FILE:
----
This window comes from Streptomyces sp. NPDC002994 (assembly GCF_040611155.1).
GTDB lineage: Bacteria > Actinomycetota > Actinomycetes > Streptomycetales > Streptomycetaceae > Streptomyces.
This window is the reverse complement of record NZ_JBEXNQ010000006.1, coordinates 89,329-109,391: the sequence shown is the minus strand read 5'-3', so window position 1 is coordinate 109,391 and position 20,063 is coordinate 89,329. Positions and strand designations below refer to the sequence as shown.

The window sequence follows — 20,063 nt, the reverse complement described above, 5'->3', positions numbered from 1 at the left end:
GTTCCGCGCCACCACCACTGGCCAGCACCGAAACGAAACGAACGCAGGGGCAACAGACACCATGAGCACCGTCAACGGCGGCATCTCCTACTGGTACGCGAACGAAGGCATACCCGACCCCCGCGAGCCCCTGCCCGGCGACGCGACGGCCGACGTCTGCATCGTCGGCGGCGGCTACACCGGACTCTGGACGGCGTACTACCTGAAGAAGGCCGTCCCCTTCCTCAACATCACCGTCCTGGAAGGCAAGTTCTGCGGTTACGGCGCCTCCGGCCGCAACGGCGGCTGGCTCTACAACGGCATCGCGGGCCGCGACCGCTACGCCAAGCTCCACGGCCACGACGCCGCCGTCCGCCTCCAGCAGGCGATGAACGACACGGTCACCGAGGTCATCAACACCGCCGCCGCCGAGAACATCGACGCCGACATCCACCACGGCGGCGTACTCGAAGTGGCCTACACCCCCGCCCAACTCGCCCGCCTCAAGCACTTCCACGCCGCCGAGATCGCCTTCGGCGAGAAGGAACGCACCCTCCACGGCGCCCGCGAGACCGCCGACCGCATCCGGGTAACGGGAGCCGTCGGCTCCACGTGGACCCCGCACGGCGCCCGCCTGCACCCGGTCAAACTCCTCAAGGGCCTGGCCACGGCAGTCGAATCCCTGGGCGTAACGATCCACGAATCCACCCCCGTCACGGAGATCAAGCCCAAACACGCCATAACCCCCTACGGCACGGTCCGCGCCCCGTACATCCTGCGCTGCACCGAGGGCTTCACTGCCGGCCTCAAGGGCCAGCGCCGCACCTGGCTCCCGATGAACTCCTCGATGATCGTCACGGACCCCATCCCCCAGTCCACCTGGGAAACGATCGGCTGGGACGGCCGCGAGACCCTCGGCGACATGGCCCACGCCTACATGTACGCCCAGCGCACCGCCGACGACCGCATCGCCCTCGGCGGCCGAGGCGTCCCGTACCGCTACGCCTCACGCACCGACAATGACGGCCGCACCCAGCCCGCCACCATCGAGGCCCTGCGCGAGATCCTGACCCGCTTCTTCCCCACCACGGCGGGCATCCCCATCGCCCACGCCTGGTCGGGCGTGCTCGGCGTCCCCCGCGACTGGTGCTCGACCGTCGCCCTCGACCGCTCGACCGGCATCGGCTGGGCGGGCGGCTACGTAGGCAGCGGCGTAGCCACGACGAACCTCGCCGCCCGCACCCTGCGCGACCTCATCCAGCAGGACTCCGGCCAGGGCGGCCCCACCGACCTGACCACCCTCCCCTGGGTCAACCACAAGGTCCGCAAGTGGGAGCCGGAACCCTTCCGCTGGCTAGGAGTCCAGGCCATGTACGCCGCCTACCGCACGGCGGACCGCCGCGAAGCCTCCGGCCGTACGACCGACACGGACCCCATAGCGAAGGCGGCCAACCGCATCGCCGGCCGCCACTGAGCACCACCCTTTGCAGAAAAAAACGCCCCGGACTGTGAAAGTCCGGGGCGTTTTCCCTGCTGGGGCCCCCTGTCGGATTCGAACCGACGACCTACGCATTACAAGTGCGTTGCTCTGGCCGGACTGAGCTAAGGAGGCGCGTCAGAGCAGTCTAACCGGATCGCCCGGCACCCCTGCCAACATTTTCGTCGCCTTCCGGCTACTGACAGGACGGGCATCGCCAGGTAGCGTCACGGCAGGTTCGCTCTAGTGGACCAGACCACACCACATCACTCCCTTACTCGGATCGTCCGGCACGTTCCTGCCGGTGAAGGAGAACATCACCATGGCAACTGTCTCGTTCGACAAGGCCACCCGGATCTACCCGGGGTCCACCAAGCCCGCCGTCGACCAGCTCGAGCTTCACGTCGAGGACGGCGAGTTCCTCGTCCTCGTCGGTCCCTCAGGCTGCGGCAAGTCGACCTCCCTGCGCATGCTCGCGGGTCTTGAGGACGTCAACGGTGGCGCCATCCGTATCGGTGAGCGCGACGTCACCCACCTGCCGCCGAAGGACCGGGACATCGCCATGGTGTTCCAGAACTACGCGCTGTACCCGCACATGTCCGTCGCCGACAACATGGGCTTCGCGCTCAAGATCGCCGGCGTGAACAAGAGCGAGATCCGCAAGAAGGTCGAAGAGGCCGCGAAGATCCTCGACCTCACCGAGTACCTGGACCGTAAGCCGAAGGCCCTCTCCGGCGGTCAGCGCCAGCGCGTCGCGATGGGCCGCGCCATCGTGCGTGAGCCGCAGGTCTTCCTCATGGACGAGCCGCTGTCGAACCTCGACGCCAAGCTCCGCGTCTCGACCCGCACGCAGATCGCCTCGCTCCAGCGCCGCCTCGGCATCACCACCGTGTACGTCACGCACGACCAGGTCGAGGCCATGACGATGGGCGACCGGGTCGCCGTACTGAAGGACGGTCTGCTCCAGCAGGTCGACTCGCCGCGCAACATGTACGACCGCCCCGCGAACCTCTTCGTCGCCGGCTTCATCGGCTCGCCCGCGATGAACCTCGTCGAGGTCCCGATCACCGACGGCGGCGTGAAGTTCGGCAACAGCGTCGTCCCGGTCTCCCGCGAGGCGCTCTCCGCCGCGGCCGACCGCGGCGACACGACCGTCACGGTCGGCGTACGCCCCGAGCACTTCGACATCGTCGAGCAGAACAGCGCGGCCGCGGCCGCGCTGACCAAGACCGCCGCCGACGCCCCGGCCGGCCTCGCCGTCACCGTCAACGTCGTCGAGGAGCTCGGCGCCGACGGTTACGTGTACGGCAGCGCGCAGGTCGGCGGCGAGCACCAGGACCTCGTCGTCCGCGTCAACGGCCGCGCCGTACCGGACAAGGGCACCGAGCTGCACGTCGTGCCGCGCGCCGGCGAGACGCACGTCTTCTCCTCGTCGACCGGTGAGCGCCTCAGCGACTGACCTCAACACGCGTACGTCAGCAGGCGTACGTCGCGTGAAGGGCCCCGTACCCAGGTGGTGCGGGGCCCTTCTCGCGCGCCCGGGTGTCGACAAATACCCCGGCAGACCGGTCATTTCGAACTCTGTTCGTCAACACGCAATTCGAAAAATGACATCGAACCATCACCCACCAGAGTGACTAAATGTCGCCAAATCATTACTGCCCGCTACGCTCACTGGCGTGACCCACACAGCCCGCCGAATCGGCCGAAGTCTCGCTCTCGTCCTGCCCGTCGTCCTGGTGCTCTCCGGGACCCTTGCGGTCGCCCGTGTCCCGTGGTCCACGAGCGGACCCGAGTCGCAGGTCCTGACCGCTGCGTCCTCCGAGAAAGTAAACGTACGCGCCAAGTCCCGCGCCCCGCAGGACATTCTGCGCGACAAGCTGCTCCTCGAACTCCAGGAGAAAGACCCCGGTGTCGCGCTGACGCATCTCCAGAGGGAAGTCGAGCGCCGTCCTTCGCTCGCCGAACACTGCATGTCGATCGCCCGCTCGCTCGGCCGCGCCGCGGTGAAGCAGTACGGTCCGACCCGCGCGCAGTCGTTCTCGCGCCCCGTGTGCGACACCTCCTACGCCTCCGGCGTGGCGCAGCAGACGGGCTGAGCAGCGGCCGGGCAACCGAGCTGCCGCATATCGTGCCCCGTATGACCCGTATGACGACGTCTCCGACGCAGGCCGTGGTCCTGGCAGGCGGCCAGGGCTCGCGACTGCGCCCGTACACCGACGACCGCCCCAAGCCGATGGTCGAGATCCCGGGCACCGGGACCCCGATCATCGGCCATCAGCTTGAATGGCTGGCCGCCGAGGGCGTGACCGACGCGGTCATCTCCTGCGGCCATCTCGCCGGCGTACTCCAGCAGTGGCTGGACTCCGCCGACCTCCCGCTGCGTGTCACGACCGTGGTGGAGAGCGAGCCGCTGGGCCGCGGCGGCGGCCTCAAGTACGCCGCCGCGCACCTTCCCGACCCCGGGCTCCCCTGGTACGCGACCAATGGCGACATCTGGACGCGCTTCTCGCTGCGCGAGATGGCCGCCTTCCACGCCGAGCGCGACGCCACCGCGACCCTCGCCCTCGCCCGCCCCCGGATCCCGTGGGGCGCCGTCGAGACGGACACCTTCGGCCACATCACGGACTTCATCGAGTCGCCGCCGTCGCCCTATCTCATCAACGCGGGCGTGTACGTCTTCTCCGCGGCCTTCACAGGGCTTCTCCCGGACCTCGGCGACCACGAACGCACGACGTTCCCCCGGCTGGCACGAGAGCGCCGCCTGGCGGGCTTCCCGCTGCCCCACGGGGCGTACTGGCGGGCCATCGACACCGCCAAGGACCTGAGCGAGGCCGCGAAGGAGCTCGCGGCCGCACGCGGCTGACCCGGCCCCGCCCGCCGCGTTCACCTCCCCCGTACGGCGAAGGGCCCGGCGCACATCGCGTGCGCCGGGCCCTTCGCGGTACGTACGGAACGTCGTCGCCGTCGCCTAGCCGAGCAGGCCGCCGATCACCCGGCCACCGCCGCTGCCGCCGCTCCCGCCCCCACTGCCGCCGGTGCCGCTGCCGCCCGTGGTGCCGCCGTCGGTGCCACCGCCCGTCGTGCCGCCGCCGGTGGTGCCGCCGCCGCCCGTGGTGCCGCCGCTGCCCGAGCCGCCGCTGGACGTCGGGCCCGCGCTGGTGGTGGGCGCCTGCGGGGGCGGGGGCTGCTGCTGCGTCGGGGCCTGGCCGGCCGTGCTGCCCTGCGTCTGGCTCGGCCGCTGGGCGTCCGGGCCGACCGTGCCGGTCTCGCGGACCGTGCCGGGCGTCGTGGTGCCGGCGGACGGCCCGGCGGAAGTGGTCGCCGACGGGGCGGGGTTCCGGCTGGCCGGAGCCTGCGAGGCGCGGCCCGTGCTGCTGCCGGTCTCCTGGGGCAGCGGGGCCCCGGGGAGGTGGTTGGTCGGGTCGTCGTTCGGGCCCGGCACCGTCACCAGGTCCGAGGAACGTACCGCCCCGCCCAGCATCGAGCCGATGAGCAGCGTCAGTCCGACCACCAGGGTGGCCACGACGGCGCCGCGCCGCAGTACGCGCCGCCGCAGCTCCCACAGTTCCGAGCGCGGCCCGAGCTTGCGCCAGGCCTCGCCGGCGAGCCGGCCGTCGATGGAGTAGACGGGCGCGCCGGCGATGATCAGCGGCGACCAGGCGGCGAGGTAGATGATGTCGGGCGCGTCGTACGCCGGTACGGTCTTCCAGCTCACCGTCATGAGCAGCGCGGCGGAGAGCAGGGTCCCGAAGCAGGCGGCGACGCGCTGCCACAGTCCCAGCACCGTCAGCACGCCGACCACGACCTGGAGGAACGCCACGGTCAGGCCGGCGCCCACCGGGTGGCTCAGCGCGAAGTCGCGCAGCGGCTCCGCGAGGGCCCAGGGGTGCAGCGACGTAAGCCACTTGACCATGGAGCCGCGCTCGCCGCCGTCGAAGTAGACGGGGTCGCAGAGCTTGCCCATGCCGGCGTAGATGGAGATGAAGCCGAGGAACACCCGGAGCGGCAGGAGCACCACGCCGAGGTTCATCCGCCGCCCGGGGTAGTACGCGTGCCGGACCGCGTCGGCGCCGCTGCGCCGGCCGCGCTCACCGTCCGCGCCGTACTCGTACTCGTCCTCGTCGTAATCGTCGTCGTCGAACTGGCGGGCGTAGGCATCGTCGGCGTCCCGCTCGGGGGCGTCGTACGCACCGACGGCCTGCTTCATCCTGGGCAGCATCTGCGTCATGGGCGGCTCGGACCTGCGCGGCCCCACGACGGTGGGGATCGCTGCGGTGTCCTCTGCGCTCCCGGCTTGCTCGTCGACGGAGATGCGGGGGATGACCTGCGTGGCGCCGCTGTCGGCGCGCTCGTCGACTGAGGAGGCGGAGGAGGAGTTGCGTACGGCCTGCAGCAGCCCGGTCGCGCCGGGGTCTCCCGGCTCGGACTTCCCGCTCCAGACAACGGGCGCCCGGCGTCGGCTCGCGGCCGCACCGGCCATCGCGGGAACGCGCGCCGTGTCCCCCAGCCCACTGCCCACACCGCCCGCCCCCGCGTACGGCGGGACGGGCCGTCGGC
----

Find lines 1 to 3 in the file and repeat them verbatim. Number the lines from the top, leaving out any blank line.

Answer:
This window comes from Streptomyces sp. NPDC002994 (assembly GCF_040611155.1).
GTDB lineage: Bacteria > Actinomycetota > Actinomycetes > Streptomycetales > Streptomycetaceae > Streptomyces.
This window is the reverse complement of record NZ_JBEXNQ010000006.1, coordinates 89,329-109,391: the sequence shown is the minus strand read 5'-3', so window position 1 is coordinate 109,391 and position 20,063 is coordinate 89,329. Positions and strand designations below refer to the sequence as shown.